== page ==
CLEVELAND, JUNE 14 -- National League President Bill White today announced Major League Baseball's first two expansion franchises since 1977 will be awarded by "late summer" 1991 and begin playing in April 1993.

Speaking at the close of baseball's two-day quarterly ownership meeting, White also unveiled the timetable for expansion -- in which a "short list" of finalists will be announced by Dec. 31 -- and the general criteria on which the decision will be based. The entry fee was not disclosed.

The application process will begin immediately, with prospective ownership groups being required to make a written request for a questionnaire that will distributed in July. The questionnaire, which will reveal the entry fee (as much as $100 million, sources said), will have to be returned within 30 days of receipt.

Representatives from the two groups seeking a franchise for the Washington area met here for two hours today, but it appears they will request separate questionnaires. The D.C. Baseball Commission, chaired by Councilman Frank Smith (D-Ward 1), is seeking a team that would play at RFK Stadium. The D.C. group, sources said, would include developer John Akridge and Robert Pincus, president of Sovran Bank/D.C. National.

Capital Region Baseball Inc., a group of area businessmen led by Class A Prince William Cannons co-owner Mark Tracz, is seeking a team that Tracz hopes would begin playing at RFK Stadium, then move to a new facility in Northern Virginia.

However, with Tracz and two of his partners standing beside him, Smith said, "I expect there will be a single entity that will submit an application.

"They have a minor league team, we have a stadium and {thousands of} people who have" placed $567 each in escrow accounts at Washington area banks to pay for season tickets, Smith said. "We'll both be looking for money" from prospective investors.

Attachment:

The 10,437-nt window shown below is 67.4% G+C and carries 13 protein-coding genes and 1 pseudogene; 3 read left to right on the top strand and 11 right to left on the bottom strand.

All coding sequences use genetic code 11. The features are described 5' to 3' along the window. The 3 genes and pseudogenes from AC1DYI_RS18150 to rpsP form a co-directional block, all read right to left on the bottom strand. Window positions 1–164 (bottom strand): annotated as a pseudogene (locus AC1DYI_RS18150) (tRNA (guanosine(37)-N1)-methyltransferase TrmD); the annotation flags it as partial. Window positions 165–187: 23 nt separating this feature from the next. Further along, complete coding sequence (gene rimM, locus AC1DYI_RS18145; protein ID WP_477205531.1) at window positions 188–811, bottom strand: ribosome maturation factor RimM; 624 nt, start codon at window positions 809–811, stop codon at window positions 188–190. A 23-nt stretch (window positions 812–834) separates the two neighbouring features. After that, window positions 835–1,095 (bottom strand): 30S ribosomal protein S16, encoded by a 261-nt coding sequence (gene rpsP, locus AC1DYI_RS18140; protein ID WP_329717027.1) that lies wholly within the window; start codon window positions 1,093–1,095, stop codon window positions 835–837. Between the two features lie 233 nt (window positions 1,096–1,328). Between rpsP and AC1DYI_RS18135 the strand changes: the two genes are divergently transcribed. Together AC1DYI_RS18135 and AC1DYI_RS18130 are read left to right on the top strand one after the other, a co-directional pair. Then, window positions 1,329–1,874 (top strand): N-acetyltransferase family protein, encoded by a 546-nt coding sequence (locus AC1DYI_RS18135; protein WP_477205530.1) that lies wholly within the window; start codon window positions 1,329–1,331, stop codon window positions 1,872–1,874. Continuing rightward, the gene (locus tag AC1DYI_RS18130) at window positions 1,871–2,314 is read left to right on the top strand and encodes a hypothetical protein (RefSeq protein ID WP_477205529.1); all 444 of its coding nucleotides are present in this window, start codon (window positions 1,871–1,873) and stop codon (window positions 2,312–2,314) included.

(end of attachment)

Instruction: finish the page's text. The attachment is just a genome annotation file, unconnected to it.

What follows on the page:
Akridge said from Washington he "might be interested in being part of an ownership group."

Pincus, who has been active for years in the baseball commission, said he and Akridge have "met with members of the expansion committee and other owners and we are confident no decision has been made regarding the selection of the two teams."

Pincus said he and Akridge are looking for additional investors.

The NL's four-person expansion committee will hear presentations from prospective ownership groups by Sept. 30, and will entertain presentations by groups from the same area. It will make initial findings by Nov. 30 and reveal the short list of "three, four or five" cities by Dec. 31, committee chairman Douglas Danforth of the Pittsburgh Pirates said.

The committee, which also includes White, John McMullen of the Houston Astros and Fred Wilpon of the New York Mets, will visit the finalist cities during the first quarter of 1991 and request additional information from the prospective ownership groups.

It will make preliminary recommendations to the Major League Executive Council, NL owners and the Major League Ownership Committee at the June 1991 ownership meetings. Final recommendations for approval of both leagues' owners will be made by Sept. 30, 1991.

The new teams will be allowed to field minor league teams in 1992 and participate in the amateur free agent draft in June 1992. An expansion draft will take place in November 1992, with each of the new teams selecting 36 players from the 12 NL clubs.

"We have no intention of dragging our feet," Danforth said. "If we can move along faster, we will do so."

Danforth reiterated baseball's long-espoused position that no city or group will begin the process with an advantage, but said there is no perfect method of evaluation.

Among the leading contenders for an expansion team are Washington; Buffalo, N.Y.; Miami; Orlando, Fla.; Tampa-St. Petersburg; Phoenix; and Denver. Several other cities are said to be interested in getting a team.

Although Baltimore Orioles owner Eli Jacobs has said his club will not block expansion to Washington, the area may have trouble overcoming its proximity to Baltimore. The Orioles' new stadium in Camden Yards, scheduled to be completed for opening day 1992, will be about 15 minutes closer to Washington than Memorial Stadium is. In addition commuter train service will be available between Union Station and Camden Station, within walking distance of the ball park.

Washington has been without a major league team since after the 1971 season, when the Senators moved to Arlington, Tex.

Open-air, baseball-only stadiums with natural grass are preferred, but not necessary. However, when multi-use stadiums are involved, baseball must be given priority over any other event. Danforth also said areas without stadiums could be awarded teams that would be permitted to begin playing in one facility and then move to another.

Danforth said expansion teams probably will not receive national television rights money until after the current contracts expire after the 1993 season.

"Talk is cheap," Smith said. "When the time comes to put the money on the table, we'll see who shows up."